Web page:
The question is being asked in organizations everywhere – what does good look like when it comes to our company’s training and learning capabilities? In a corporate world that has been greatly disrupted by the global pandemic for close to two years, demands on the learning and development function have never been higher. And most organizations are still playing catch-up as learning has not been strongly aligned to helping achieve business goals. Research from Brandon Hall Group in 2020 indicated that 62% of companies felt their learning strategy was only having a moderate effect or less on the business, while another 14% didn’t have an L&D strategy at all.
Another Brandon Hall study found that over 93% of companies believe personalized learning improves organizational and individual performance, but only 45% of organizations rate themselves high or very high when asked if they are a learning-focused company.
The answers to how to correct this misalignment and deliver on the promise of an L&D function that drives performance is explored in the eBook, “The Future of Workforce Training and Learning: What Does Good Look Like?”. The authors from Brandon Hall and Realizeit propose that the following four key attributes of learning are necessary to drive success in the future:
Precision – in a future-oriented organization, precision in a) linking learning to individual and organizational performance, and b) making the learning experience contextual so learners know what is in it for them to help them do their job better.
Scale – Personalization is easy when you are serving only 20 learners, but companies today face large, diverse workforces with thousands of employees distributed across domestic and global locations. Scale is partially a technology issue, but it is also a design and strategic issue of how to personalize and contextualize learning to be effective in a large, complex environment.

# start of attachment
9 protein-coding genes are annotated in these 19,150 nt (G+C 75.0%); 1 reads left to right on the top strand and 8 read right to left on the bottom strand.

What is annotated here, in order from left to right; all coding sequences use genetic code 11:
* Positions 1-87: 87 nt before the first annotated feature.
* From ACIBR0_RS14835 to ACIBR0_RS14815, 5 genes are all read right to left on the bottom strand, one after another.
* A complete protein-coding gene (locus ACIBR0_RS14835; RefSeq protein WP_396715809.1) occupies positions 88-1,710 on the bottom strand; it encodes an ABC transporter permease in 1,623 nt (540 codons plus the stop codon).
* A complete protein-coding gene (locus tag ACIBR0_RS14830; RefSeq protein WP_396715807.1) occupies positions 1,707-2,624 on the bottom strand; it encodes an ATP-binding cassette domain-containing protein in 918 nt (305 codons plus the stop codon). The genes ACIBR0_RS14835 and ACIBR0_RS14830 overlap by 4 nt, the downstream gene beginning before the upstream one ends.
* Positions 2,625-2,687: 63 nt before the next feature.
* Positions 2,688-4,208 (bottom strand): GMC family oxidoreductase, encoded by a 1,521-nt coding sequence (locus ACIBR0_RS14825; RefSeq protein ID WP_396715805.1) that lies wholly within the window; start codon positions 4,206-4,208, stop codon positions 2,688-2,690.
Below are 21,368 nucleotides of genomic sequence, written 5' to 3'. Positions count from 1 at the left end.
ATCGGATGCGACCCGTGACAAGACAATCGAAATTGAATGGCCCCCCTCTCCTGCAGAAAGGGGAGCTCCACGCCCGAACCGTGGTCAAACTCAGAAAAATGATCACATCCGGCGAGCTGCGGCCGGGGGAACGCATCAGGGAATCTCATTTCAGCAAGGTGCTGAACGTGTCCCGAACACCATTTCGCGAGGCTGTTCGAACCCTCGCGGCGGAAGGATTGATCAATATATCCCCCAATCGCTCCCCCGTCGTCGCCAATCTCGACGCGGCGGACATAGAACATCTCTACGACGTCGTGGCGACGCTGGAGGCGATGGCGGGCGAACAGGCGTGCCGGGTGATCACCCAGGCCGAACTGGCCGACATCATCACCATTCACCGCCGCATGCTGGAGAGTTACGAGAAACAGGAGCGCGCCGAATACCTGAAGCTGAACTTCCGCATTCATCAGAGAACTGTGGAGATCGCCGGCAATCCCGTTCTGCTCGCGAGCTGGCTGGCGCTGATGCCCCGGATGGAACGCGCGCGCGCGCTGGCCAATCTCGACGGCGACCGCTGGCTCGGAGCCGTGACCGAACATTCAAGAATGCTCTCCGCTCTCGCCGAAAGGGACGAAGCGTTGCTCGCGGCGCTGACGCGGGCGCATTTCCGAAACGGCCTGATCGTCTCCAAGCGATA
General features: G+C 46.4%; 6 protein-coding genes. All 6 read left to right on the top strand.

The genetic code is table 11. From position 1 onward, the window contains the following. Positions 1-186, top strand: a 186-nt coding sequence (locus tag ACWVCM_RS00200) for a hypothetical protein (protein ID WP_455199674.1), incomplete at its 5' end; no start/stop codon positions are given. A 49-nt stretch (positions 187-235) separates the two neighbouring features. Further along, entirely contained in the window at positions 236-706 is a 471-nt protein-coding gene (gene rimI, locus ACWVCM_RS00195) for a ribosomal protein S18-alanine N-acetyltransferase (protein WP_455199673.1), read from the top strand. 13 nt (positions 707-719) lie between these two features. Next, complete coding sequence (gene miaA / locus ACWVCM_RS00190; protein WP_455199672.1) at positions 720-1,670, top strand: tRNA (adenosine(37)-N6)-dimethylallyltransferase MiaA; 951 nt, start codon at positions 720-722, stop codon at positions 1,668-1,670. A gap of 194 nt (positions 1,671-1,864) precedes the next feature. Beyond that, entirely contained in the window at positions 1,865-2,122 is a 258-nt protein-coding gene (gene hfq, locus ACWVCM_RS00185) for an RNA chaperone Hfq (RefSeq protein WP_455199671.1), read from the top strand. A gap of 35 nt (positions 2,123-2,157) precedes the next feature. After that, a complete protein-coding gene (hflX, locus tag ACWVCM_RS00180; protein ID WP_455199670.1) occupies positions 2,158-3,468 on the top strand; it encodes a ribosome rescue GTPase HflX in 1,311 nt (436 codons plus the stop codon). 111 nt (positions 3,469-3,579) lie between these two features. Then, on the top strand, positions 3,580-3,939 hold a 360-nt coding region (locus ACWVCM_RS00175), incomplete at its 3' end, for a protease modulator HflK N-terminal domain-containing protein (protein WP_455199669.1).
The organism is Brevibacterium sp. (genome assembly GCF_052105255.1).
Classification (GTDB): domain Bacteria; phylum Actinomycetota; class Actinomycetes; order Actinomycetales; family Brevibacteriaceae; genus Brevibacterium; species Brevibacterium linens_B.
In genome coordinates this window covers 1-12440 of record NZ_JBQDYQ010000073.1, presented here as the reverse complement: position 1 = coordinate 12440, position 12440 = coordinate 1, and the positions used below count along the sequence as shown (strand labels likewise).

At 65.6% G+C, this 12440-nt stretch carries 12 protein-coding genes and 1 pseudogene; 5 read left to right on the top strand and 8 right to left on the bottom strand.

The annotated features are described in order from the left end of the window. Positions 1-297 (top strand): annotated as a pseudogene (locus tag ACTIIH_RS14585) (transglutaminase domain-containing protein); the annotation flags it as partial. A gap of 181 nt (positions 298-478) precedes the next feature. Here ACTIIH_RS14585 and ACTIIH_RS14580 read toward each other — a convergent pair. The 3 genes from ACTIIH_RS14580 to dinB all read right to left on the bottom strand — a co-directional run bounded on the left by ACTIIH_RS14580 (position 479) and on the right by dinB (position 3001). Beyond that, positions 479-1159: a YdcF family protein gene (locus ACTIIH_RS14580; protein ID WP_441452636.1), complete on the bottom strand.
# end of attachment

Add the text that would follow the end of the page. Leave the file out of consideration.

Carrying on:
Speed – future-oriented learning systems must deploy quickly in their first iteration to deliver confidence that positive change can occur. Also, migration of existing content into modern contextual formats must be fast, leveraging technology to assist the conversion and keep the shift to personalized learning moving forward. Aligning training to roles and skills can be a challenge and a burden when done manually, but a future-oriented learning system can ease that effort using machine learning to ensure employees get what they need when they need it.
Ease – while ease applies to setup and migration, it is also very important in terms of ease of use. In a future-oriented learning system, ease of use must exist for everyone who touches part of the learning process, from administrators, content developers, learners, trainers, and leaders.
The formula for achieving a top-notch learning approach is within reach as new technology is making all these characteristics possible. Adaptive learning powered by the latest AI/Machine Learning technology provides a path forward that can transform learning in each of these areas while doing so as part of the current learning ecosystem. Organizations today are adding adaptive learning to their learning tech stack to fill critical gaps that the LMS and LXP are not equipped to handle.
For example, delivering a personalized experience by serving up precise content that adapts to the learner’s role and their prior knowledge is easily added to the learning environment today without needing a wholesale LMS replacement. This personalization can speed the learning process and will ensure the learning is focused on the most critical areas of need. The largest firms from media giants to healthcare providers and services companies have realized that they can’t fully achieve their workforce training needs without an adaptive learning solution to enhance the personalization at scale, and the precision in learning that the LMS and LXP are not built to deliver.